Layoff Watch '17: Credit Suisse’s Firings Last Year Went So Well It’s Going To Do Some More

The Swiss...missed.
By World Economic Forum from Cologny, Switzerland [CC BY-SA 2.0], via Wikimedia Commons

By World Economic Forum from Cologny, Switzerland [CC BY-SA 2.0], via Wikimedia Commons

"We’re off to a good start,” Credit Suisse CEO Tidjane Thiam has proclaimed of the early going in 2017. That may all be relative, since the bank suffered a larger-than-expected loss for the fourth quarter on account of its decision not to roll the dice with the Trump Justice Dept. That good start, however, won’t save the 5,500 people Thiam plans to bid adieu to this year. Layoffs were about the only thing he was good at in 2016, so employees should re-gird their loins.

“We will not relent on the pace of cost reductions going forward,” Mr. Thiam said during a conference call with analysts on Tuesday.

As for non-cost-reduction activities, well, Thiam still has some work to do. CS said it would move forward with plans to spin-off its local Swiss bank in an IPO and to once again rejigger how it reports the state of its business in Asia. Neither is impressing.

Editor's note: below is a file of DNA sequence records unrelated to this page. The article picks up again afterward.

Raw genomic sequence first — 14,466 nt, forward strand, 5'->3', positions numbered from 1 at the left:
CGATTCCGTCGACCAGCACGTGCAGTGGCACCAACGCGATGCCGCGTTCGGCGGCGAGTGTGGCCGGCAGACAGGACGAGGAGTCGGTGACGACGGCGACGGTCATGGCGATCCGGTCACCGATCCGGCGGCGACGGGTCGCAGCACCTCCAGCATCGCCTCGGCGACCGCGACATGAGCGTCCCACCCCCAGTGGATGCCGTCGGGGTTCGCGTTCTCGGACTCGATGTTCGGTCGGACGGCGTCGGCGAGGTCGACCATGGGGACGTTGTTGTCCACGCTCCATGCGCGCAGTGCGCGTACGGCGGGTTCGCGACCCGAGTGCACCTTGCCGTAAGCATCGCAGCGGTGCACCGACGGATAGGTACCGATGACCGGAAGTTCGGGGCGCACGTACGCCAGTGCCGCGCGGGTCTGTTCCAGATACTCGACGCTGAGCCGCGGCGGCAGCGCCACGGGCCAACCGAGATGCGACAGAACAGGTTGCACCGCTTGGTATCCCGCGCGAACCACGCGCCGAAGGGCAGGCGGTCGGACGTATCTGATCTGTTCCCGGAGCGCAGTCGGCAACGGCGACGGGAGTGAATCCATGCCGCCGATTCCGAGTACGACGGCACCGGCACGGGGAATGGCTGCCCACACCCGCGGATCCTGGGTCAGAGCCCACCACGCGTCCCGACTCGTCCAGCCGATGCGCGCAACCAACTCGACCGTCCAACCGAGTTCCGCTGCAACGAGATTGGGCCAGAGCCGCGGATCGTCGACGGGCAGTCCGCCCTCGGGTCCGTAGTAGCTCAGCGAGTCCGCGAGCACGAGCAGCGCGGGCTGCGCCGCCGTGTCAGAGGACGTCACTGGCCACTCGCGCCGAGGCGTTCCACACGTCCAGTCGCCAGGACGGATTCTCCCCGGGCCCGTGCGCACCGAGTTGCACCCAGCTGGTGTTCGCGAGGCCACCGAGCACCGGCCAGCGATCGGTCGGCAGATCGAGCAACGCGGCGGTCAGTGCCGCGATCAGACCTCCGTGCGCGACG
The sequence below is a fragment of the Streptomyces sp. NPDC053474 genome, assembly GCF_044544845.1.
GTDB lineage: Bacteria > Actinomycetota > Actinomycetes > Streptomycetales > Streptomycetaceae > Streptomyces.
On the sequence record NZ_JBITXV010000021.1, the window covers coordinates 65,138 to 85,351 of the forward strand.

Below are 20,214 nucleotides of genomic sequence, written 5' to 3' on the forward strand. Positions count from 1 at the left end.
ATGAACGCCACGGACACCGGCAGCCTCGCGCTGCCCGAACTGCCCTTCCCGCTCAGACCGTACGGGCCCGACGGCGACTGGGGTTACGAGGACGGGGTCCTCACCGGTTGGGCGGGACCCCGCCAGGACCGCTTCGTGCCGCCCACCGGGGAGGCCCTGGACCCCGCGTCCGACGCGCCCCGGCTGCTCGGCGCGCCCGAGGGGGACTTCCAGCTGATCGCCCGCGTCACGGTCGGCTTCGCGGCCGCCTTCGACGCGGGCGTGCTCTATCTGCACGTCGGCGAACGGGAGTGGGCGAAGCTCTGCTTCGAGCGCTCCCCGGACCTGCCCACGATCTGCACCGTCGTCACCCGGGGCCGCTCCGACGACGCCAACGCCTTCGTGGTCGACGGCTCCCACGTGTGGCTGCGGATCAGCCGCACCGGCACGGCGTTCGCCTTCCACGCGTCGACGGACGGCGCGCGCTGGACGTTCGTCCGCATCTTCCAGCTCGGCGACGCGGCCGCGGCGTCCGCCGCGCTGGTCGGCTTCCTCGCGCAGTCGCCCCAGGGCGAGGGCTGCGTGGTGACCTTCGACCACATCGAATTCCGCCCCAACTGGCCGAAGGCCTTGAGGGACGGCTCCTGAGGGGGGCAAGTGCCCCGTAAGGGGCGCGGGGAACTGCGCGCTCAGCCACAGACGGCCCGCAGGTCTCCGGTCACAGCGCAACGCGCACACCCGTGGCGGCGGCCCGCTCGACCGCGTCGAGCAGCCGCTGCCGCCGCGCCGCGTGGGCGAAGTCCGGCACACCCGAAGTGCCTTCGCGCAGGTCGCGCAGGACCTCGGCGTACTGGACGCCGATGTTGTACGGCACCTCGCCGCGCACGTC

Listing the domestic arm would provide $2 billion to $4 billion, far more than Credit Suisse now needs. The Swiss Universal Bank is its most reliable source of earnings. For the sake of future income, Credit Suisse should stop the tease and forget this listing.

Credit Suisse is changing how it reports its Asia business. Again. And the early look it gave investors into profits under the new set-up don’t make much sense….

The pro-forma profit figure given on the analyst call for Asia’s good bit in 2015 (which is the Asia private bank plus some of the Asia investment bank – slide 30, here) is lower than the profit figure on the same basis for the Asia private bank alone given elsewhere in its earnings statements (page 20, here).

Credit Suisse Posts Loss, but Investors Eye Its 2017 Start [WSJ]
Credit Suisse to Eliminate 5,500 Jobs in Latest Cost-Cutting Drive [DealBook]
Credit Suisse’s Universally Bad Idea [WSJ]
Credit Suisse’s Vexing Earnings Changes [WSJ]